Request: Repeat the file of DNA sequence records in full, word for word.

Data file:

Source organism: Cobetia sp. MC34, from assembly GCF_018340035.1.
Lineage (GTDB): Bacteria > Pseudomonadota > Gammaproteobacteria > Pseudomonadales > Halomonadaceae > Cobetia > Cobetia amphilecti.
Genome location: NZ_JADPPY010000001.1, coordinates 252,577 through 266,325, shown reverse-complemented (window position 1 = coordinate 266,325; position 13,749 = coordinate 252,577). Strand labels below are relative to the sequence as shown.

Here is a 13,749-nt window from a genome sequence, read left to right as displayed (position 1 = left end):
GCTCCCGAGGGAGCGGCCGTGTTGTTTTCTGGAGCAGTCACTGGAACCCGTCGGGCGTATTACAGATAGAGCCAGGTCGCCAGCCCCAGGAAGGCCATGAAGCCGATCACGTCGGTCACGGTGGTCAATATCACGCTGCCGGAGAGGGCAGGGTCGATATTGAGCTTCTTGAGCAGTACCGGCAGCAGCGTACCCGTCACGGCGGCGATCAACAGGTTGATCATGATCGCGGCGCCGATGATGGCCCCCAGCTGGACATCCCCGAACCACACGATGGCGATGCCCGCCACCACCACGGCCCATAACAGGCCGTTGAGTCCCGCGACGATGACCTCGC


Source organism: Cobetia sp. MC34, from assembly GCF_018340035.1.
Lineage (GTDB): Bacteria > Pseudomonadota > Gammaproteobacteria > Pseudomonadales > Halomonadaceae > Cobetia > Cobetia amphilecti.
Genome location: NZ_JADPPY010000001.1, coordinates 252,577 through 266,325, shown reverse-complemented (window position 1 = coordinate 266,325; position 13,749 = coordinate 252,577). Strand labels below are relative to the sequence as shown.

Here is a 13,749-nt window from a genome sequence, read left to right as displayed (position 1 = left end):
GCTCCCGAGGGAGCGGCCGTGTTGTTTTCTGGAGCAGTCACTGGAACCCGTCGGGCGTATTACAGATAGAGCCAGGTCGCCAGCCCCAGGAAGGCCATGAAGCCGATCACGTCGGTCACGGTGGTCAATATCACGCTGCCGGAGAGGGCAGGGTCGATATTGAGCTTCTTGAGCAGTACCGGCAGCAGCGTACCCGTCACGGCGGCGATCAACAGGTTGATCATGATCGCGGCGCCGATGATGGCCCCCAGCTGGACATCCCCGAACCACACGATGGCGATGCCCGCCACCACCACGGCCCATAACAGGCCGTTGAGTCCCGCGACGATGACCTCGC